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Quicksilver (The Baroque Cycle, Vol. 1) by…
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Quicksilver (The Baroque Cycle, Vol. 1) (original 2003; edition 2004)

by Neal Stephenson

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7,252123491 (3.92)184
Member:sequelguy
Title:Quicksilver (The Baroque Cycle, Vol. 1)
Authors:Neal Stephenson
Info:Harper Perennial (2004), Paperback, 960 pages
Collections:Your library
Rating:
Tags:pleasure, read

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Quicksilver by Neal Stephenson (2003)

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» See also 184 mentions

English (120)  German (1)  All languages (121)
Showing 1-5 of 120 (next | show all)
I had some problem at the beginning for entering the book then after some time, it was a real pleasure with the humour displayed by Stephenson, I plan to read he whole Baroq cycle... ( )
  Gerardlionel | Apr 2, 2016 |
"My research! Let me show you it!"

By which I mean, I wish Stephenson had taken the time to put some plot or characterization in there with all this info dumps. ( )
  wealhtheowwylfing | Feb 29, 2016 |
Sadly, this trilogy did NOT live up to my expectations (which were high).
"Snow Crash" and "The Diamond Age" are still two of my favorite books of all time, but, I just found out from a friend that Neal Stephenson apparently changed publishers directly before Cryptonomicon. I think he also ditched his editor.
Stephenson is an excellent writer, but this book is badly in need of an editor.

According to Stephenson, the "Baroque Cycle" is actually 8 novels. The publisher is of the opinion that it is three. "Quicksilver" contains the first 3 (around 900 pages worth). The first book is kinda about Isaac Newton, math, and the state of scientific research in the 17th century. The second is about a ne'er-do-well type who inadvertently rescues a British harem slave who turns out to be a financial genius. The third book kinda brings all these characters sort-of-but-not-really together in a load of massively complicated political stuff, with tons of both historical figures and fictional characters involved.

More than the story, the book really has to do with Things That Stephenson Thinks are Funny/Interesting/Clever, etc. And some of them ARE very interesting, funny, and etc... But one gets the feeling that the author is self-consciously winking at you far too often. Too much cleverness. All the characters "correspond" to those in Cryptonomicon, too (which I read long enough ago that it needed to be pointed out to me.) I guess these are supposed to be their ancestors? In addition, it's very, umm... earthy. Fixated on unpleasant physical details, shall we say. And, it didn't really succeed in making mathematical proofs seem exciting, to me.

Stephenson apparently has tried to claim that this is a "science fiction" book, becase it contains a few fictional and unlikely elements - and it has to do with science. But it really is not.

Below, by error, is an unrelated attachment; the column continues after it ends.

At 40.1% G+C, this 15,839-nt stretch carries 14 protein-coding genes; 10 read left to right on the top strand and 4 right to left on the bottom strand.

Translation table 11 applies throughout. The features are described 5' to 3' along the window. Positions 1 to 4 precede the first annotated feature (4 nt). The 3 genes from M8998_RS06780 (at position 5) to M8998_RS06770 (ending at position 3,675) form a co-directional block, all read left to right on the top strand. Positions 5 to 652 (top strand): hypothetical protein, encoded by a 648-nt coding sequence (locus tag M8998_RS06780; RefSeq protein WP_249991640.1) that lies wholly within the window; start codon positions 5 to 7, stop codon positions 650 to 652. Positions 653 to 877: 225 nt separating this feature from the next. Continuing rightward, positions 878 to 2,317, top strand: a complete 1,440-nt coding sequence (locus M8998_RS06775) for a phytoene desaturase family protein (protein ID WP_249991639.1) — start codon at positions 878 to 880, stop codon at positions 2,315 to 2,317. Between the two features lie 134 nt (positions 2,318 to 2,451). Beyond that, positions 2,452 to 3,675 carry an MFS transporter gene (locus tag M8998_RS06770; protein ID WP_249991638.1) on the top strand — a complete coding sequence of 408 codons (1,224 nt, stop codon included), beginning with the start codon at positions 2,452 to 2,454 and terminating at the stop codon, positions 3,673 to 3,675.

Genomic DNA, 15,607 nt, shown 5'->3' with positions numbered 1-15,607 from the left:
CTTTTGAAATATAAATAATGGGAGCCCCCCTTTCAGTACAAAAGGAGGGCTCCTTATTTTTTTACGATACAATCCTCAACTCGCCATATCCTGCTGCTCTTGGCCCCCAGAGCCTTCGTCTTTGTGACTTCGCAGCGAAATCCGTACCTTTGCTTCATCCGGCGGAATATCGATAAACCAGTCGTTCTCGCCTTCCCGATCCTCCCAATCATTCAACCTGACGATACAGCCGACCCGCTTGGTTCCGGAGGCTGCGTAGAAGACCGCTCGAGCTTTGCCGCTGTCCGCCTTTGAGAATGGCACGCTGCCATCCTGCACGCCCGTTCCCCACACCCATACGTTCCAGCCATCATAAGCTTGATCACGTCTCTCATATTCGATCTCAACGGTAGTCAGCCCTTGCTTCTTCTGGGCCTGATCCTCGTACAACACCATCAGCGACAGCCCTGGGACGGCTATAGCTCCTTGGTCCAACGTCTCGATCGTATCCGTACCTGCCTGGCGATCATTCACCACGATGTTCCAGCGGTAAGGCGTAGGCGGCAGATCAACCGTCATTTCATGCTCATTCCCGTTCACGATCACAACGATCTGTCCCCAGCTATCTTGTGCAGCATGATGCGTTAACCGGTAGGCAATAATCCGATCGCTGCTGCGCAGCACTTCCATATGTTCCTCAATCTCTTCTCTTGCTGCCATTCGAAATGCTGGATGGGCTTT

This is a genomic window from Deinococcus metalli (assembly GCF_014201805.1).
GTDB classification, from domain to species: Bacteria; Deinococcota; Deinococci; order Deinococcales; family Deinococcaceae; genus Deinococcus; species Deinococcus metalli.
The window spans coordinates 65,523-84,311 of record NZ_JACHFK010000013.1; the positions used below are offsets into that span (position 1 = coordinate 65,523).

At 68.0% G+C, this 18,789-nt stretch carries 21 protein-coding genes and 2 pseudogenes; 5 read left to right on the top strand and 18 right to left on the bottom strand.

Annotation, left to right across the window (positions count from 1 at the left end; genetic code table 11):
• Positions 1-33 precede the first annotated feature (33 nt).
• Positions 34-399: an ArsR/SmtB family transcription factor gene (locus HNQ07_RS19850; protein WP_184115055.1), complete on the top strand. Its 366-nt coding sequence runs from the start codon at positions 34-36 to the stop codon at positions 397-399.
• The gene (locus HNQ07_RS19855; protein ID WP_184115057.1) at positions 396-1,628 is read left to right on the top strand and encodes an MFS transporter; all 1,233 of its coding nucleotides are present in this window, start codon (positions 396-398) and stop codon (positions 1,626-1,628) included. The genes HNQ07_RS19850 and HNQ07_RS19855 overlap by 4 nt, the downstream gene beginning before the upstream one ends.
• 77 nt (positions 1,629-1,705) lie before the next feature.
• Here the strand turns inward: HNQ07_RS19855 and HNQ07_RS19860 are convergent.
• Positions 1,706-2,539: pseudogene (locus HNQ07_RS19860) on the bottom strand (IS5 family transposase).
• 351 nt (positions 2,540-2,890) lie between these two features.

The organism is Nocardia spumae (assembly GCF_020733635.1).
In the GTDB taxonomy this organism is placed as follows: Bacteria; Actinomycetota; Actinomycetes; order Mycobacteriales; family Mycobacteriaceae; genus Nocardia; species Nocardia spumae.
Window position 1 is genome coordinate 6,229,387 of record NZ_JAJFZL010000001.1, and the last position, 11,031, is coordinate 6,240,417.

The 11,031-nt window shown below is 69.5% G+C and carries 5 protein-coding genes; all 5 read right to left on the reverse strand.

Well, I'm going to continue with the series, but I'll consider myself lucky if I even finish it this month. It's been a slog so far. A not totally unrewarding one, but still. ( )
  AltheaAnn | Feb 9, 2016 |
A book that spans the events of the late 17th and early 18th centuries in England and America.
We go back and forth in time with a protagonist that seems to observe many of the great events and thinkers of a very momentous age.
Interesting and a very big undertaking. Can be a bit slow in spots. ( )
  quiBee | Jan 21, 2016 |
OK, in fairness I think some folks will love this author and this story. Reading the reviews ahead of time, it seemed like historical fiction, which I love, and lots of folks do love what he's written here.

For me though, I needed more story, or maybe a story that felt more connected to me. I kept finding myself feeling a bit lost on the connection, and often found that the storytelling aspect just wasn't what I hoped for.

At any rate, I read about half this book, sticking with it in the hopes that it would come alive for me and I could enjoy the whole series. It never did. However, it's one of those I might go back to and pick up again in the hope that it will start to connect - maybe at a different point in my life? I hate giving it two stars, because I really do think it works for many people, it just didn't for me right now. ( )
  bicyclewriter | Jan 8, 2016 |
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» Add other authors (11 possible)

Author nameRoleType of authorWork?Status
Neal Stephensonprimary authorall editionsconfirmed
Gold, LisaFamily Treessecondary authorall editionsconfirmed
Kim, Jane S.Illustratorsecondary authorall editionsconfirmed
Aquan, RichardCover designersecondary authorsome editionsconfirmed
Sarkar, ShubhaniDesignersecondary authorsome editionsconfirmed
Springer, NickCartographersecondary authorsome editionsconfirmed
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Epigraph
Those who assume hypotheses as first principles of their speculations ... may indeed form an ingenious romance, but a romance it will still be.

— Roger Cotes,

Preface to Sir Isaac Newton's

Principia Mathematica,

second edition, 1713